Abandoning the blame culture is also of military strategic importance. In fact, we can see that results that are achieved by means of mission tactics are of higher quality than those achieved by detailed order tactics. The precondition for that is a higher education of the leaders involved to make them able to deal with a higher degree of freedom of action. However, such a method needs learning processes which do not condemn mistakes but see them as part of an intended solution.
Changes of the Security Culture
In the past, one of the most important tasks of the military was to deter or destroy declared enemies by means of offensive and defensive force. An important milestone for the European Security Policy was the Peace of Westphalia, which brought an end to the Thirty Years’ War. The accords negotiated for this Treaty, dating from 1648, were meant to enable ‘permanent peace and true and sincere friendship! The Westphalian System was borne, equating sovereignty with national state power.
Linked to that was the intent to enclose conflicts and wars, because only states were given the legitimacy to use force in the form of a war. Thereby, the nations were given the freedom to decide whether they wanted to make war or not.4)
This concept of national security, however, led to an increased insecurity among potential opponents. The amount of national securities reduced the international security and resulted in a global arms race. The fact that, today, we have nations able to destroy one another, shows that security can only be achieved together with and not against the others. The ancient principle of ‘if you want peace, prepare for war’ is herewith given new perspectives.5)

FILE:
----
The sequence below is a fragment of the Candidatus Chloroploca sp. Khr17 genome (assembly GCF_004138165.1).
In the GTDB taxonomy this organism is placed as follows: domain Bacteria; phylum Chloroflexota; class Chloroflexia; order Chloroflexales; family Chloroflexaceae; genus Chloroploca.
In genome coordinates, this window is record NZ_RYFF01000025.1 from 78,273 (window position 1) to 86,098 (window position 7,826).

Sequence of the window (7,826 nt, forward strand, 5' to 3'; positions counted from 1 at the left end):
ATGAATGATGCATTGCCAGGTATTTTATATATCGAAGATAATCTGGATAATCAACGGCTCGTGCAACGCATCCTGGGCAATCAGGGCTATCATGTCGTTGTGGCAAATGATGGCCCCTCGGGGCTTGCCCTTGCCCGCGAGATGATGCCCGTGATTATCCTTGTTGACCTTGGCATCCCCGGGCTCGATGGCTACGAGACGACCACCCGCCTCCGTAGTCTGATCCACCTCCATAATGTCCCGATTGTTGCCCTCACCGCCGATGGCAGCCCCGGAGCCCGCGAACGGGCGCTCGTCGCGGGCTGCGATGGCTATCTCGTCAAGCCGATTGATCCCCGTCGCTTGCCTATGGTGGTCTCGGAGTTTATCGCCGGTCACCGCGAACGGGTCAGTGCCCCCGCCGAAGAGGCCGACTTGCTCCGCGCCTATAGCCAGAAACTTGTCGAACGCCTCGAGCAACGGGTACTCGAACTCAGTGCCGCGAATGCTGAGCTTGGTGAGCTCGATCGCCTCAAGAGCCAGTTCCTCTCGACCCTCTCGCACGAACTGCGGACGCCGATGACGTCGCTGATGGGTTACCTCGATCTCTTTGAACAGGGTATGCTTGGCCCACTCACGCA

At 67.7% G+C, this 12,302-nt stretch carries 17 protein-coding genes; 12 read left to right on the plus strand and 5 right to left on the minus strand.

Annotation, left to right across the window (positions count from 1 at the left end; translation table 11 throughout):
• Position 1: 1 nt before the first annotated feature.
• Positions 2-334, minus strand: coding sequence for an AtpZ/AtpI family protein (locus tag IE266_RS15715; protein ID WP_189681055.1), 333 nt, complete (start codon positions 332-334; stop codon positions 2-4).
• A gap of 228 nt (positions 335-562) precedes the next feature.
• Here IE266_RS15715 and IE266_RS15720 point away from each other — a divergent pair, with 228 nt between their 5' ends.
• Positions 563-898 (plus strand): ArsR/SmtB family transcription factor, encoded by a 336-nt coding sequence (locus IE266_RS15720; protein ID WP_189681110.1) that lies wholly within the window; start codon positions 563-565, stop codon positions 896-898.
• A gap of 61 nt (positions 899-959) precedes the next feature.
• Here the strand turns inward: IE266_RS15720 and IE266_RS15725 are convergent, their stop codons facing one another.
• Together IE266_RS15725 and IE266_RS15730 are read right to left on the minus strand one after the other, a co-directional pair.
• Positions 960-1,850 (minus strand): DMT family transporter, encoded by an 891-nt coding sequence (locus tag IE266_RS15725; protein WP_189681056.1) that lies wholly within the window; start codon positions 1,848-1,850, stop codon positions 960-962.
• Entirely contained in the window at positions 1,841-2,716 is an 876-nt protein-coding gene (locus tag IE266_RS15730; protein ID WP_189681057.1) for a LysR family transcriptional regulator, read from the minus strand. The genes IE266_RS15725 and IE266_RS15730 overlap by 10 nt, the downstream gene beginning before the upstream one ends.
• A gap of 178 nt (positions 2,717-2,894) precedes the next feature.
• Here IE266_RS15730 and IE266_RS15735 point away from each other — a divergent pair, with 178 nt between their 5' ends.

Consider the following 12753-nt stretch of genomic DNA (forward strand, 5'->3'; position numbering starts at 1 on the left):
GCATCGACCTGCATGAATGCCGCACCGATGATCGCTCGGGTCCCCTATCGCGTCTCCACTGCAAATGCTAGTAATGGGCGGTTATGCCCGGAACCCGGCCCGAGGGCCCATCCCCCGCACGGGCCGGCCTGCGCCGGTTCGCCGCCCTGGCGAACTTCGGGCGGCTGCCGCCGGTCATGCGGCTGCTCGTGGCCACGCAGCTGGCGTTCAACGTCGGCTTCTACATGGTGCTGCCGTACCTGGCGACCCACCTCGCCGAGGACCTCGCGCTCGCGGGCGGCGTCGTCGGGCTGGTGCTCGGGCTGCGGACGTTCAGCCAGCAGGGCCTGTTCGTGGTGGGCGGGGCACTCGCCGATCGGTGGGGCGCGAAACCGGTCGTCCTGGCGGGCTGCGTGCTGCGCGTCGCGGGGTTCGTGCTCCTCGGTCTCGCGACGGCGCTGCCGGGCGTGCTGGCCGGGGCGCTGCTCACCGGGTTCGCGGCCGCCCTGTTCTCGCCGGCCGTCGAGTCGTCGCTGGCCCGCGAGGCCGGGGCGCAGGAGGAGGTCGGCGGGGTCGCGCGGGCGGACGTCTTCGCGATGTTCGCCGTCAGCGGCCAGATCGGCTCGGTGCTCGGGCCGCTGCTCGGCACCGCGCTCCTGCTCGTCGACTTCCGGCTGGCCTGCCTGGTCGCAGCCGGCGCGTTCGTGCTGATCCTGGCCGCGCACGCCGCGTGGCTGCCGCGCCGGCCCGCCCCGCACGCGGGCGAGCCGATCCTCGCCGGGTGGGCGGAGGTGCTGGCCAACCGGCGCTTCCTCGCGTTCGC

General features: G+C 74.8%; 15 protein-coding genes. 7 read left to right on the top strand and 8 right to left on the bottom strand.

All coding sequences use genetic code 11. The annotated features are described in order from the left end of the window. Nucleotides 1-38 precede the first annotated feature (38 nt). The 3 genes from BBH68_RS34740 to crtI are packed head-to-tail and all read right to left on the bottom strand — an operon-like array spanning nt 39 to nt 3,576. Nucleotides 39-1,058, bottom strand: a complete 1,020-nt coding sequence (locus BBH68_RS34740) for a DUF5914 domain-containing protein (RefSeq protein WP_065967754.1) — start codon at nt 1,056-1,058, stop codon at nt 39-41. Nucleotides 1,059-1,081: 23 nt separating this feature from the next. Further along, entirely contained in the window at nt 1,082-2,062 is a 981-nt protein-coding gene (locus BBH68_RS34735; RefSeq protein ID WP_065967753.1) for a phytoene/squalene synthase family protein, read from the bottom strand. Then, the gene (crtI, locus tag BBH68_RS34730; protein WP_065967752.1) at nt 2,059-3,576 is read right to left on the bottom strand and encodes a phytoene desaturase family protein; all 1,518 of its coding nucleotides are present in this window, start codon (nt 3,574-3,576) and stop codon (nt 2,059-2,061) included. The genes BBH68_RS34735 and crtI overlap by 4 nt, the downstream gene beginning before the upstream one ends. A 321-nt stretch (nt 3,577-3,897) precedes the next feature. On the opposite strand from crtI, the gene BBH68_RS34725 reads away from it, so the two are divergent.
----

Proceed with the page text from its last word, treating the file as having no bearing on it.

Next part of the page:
The end of World War II and, as a consequence, the foundation of the United Nations, constitutes an important break for the security policy.
Within this context, the international condemnation of war as a means to settle a conflict, was the most important innovation, in order to ‘… save succeeding generations from the scourge of war, which twice in our lifetime has brought untold sorrow to mankind …’. It is the aim of the United Nations to ‘… take effective collective measures for the prevention and removal of threats to the peace’.6)
As a result of that, war lost its legitimacy and was limited to defensive action in case of an attack. Consequently, systems of collective security and collective defence were created. Besides that, military alliances were formed, meant to apply defensive methods against attacks from outside. It is the collective who decides how to settle a conflict together. The use of collective force, e.g. by the United Nations, needs decisions made by the appropriate committees in advance. In the overarching system of the United Nations, the ideas of conflict resolution are not based on deterrence and prevention, but on negotiation, compromise and mutual understanding. However, there will also be sanctions for peace breaches.